1. All true. Räikkönen made the single best move with it as Spa, but Hamilton seems to me like he used it better overall. My memories a bit fuzzy on it all to be honest though.

          2. right. timing decision and advice are all from engineers. but it’s only in terms of single lap time. when you follow front runner it’s more difficult especially rear wing. pit-wall could advice but choice and timing is up to drivers. it would be very interesting.

          3. Could you please let me know exactly when it happened? I was little lazy in 2009(little bored by Brawn :D) so my memory is poor. it sounds like pretty interesting scene.

          4. Sorry I forgot which race it was, but it was a dry one in the beginning of 2009 (obviously when Renault were still using KERS)

            Alonso used up his KERS while defending from a few pokes from Hamilton and in the end Hamilton still had some left.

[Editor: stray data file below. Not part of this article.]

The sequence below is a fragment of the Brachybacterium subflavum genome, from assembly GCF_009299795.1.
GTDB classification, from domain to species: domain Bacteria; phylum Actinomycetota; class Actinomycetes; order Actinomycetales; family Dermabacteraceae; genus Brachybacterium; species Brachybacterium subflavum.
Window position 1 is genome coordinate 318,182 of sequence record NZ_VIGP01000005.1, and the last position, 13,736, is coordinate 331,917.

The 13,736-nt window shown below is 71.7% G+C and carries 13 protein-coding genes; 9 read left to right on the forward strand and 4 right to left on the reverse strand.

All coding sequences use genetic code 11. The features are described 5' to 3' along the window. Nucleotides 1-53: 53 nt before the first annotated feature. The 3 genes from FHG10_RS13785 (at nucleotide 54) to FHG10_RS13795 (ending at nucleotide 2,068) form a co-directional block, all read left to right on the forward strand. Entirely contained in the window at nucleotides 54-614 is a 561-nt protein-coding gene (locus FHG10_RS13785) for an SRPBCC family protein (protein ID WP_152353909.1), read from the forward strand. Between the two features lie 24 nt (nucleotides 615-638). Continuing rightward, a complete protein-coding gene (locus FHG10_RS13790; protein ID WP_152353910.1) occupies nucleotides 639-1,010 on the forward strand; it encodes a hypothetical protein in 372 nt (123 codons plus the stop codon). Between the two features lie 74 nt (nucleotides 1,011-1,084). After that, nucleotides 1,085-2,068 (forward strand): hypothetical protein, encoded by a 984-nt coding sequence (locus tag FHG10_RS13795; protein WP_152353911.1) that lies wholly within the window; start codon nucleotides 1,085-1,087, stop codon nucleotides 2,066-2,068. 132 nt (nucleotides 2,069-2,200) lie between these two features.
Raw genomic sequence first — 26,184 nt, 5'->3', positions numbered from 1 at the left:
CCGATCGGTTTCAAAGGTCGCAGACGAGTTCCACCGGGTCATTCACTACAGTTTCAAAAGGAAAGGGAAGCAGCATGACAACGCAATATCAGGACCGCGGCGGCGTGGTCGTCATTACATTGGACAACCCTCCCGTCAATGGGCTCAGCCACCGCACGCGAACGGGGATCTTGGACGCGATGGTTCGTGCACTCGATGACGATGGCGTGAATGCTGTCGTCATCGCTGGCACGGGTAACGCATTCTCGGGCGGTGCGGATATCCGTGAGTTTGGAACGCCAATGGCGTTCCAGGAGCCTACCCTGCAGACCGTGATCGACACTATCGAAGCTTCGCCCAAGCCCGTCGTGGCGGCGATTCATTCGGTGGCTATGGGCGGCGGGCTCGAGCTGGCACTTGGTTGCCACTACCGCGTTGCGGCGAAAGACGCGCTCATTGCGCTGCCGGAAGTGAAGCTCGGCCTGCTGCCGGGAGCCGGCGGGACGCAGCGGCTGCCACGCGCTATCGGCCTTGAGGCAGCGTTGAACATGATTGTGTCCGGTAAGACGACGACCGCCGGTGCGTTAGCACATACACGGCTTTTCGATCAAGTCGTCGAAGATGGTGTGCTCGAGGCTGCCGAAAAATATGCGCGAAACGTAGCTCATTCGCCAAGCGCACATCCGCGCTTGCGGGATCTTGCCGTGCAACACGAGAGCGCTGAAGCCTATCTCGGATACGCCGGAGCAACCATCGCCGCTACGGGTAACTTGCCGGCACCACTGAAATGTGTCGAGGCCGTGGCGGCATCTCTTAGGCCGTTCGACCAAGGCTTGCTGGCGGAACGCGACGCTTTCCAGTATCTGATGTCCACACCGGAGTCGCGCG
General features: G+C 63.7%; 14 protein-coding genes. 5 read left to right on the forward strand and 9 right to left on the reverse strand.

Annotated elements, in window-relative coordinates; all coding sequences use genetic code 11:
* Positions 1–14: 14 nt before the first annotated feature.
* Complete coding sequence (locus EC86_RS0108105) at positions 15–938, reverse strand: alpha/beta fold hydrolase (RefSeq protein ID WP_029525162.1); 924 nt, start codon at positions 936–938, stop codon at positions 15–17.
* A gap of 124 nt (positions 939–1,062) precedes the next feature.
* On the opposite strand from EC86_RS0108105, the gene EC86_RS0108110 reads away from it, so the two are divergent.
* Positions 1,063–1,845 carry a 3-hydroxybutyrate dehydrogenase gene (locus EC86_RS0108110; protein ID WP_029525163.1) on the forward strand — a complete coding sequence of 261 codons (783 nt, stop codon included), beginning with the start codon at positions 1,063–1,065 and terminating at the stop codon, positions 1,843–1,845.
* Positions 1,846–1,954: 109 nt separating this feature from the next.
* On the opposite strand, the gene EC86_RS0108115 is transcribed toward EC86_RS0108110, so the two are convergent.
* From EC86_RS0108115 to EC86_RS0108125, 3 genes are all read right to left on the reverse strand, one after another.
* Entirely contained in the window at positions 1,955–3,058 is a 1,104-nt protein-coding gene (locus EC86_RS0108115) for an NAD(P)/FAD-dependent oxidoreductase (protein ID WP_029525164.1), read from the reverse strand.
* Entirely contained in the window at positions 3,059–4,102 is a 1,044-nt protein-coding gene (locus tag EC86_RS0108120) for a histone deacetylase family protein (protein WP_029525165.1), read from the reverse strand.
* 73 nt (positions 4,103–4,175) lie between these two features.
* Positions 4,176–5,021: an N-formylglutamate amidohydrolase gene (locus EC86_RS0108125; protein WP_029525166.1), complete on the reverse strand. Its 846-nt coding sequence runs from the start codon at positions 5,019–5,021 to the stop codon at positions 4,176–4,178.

1. Mclaren’s KERS is superior.

            It definitely was in ’09, though wasn’t it a Mercedes KERS? That should be helpful to Mercedes GP this year. Of all the fron runners Red Bull are probably in the least strong position in terms of KERS. They have no personal experience with it and are running the Renault which was not the best in ’09.

    2. If Lewis drove like a maniac, and as you say, “made a wreckless move at Monza”……I would hate to read what you thought about Vettel, especially when you consider some of his moves, that he made last season.

    3. If lewis drives like a maniac, and as you also say Steph, “made a wreckless move at Monza”…….I would hate to read what you may have to say and thought about Vettel, especially when you consider some of the moves that he had made last season.

  10. If this two drivers ever have a problem then it will have been created by the team, like they almost did in Turkey.